Wednesday, 4 February 2015

Can you spot what's missing in this BBC News report on the government takeover of Rotherham's LABOUR council?

The BBC story, "Government in Rotherham Council takeover after abuse inquiry", can be found here. If you don't have time to read it, what's missing is the admittedly minor detail that this is a LABOUR council. True, the word Labour does appear very near the end, in the phrase "Labour group", buried in a quotation from a councillor accusing the former LABOUR leader of the LABOUR council of being a bully. 

Let's put this in context. At least 1400 underage girls - almost all white - were sexually abused by Pakistani rape gangs because the town's Labour council and its abject police force turned a politically correct blind eye to what was happening under their noses: in effect, politicians and the police failed children they were supposed to be protecting for fear of being called racist. The multicultural policies of successive LABOUR governments and a LABOUR council - and the disgusting moral cowardice of the police and the vile attitude of a large number of Pakistani men towards females - allowed evil to rage unchecked.

And now a Conservative minister has been forced to step in to take over the running of the council because of it's "complete denial" of what was happening on its watch. It's really not hard to imagine how differently the BBC would have presented this story if the council had been Conservative and the intervening secretary of state had been a Labour politician.

Still, there's a general election due in May, and the BBC wouldn't want to do anything to spoil the chances of the lovely, cuddly, anti-racist party it so desperately wants to win.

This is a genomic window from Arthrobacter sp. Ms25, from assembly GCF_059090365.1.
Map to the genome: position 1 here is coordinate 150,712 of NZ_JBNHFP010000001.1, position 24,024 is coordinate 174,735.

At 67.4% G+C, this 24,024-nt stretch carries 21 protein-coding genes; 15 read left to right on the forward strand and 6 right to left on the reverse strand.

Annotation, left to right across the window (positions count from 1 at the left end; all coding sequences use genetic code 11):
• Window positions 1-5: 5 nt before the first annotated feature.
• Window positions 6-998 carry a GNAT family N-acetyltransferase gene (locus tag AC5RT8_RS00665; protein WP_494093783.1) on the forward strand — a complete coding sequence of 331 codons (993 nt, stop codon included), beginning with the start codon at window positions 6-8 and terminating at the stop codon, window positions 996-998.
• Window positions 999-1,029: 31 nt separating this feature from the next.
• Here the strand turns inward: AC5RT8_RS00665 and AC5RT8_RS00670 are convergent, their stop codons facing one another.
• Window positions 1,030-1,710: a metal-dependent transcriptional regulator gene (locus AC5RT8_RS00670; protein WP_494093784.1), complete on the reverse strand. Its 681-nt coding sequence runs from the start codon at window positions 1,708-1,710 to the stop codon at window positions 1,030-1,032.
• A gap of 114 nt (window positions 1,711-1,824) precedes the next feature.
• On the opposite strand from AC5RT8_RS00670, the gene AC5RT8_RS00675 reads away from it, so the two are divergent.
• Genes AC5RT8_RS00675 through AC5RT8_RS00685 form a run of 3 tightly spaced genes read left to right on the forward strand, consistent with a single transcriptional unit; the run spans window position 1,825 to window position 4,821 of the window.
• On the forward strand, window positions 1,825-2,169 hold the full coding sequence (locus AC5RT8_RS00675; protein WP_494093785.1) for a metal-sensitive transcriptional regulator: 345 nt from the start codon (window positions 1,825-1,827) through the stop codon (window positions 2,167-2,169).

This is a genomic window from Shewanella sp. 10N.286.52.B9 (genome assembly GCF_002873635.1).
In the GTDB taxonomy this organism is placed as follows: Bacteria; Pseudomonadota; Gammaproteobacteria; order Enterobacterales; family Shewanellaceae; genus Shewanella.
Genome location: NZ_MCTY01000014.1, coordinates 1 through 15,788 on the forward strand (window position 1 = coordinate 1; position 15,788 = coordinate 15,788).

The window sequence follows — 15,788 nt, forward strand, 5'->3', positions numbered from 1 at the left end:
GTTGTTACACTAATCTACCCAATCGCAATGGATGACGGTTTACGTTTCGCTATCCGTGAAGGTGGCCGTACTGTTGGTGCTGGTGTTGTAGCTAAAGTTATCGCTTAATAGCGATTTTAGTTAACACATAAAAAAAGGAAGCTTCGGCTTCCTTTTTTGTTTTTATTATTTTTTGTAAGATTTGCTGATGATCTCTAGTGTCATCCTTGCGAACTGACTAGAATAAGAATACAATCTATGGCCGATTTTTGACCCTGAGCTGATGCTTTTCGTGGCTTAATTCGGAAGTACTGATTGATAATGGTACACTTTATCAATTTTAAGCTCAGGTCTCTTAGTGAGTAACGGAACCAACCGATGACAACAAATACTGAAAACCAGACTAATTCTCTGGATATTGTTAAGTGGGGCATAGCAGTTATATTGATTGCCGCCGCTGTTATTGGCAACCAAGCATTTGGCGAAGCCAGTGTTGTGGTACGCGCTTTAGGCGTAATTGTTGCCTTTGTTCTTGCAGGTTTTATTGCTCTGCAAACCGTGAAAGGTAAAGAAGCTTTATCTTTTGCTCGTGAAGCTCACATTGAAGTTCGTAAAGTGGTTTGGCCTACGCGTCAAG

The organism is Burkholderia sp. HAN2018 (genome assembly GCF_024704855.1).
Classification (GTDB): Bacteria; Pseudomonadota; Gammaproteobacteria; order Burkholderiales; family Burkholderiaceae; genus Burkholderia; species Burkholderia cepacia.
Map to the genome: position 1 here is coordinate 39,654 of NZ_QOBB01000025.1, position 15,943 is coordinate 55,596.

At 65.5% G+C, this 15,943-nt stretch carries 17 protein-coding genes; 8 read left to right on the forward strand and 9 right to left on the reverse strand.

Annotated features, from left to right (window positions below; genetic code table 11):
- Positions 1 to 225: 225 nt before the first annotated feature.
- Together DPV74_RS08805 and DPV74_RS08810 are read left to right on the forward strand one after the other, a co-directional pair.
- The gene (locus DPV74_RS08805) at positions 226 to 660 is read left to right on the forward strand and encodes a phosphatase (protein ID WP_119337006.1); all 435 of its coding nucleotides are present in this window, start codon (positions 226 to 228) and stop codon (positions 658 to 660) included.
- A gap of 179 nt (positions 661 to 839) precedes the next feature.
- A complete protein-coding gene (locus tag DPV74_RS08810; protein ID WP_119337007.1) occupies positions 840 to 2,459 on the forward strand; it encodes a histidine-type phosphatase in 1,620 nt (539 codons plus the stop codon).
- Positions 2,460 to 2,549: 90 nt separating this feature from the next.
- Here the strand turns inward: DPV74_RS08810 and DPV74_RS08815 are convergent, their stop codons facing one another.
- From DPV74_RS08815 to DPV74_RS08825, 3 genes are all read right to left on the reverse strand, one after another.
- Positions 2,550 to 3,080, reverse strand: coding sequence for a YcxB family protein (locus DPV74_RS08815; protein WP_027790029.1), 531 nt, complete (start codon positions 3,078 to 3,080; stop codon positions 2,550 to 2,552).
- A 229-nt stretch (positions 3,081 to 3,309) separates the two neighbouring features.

There was utter outrage from Labour supporters when UKIP ran this poster last October during the campaign to elect a new South Yorkshire police commissioner. (The previous LABOUR incumbent had been in charge of Rotherham children's services between 2005 and 2010 when much of the child abuse was taking place and had only resigned as police commissioner following weeks of public outrage at his determination to continue in the role.) The poster struck me as fair and accurate:

Labourites seemed to be considerably more outraged by this poster than they were by the rape of 1400 young girls - so much so that they actually voted for the Labour candidate in the police commissioner election!

Here's an extract from Louise Casey's report:

One of the most depressing aspects of the report is that, despite it, the voters of Rotherham will vote Labour again at the next election, because, you see, they always do, thus once more demonstrating the accuracy of the old Yorkshire adage that there's nowt so rum (or, in this case, thick and biased) as folk. Or maybe they just thought those girls were asking for it.

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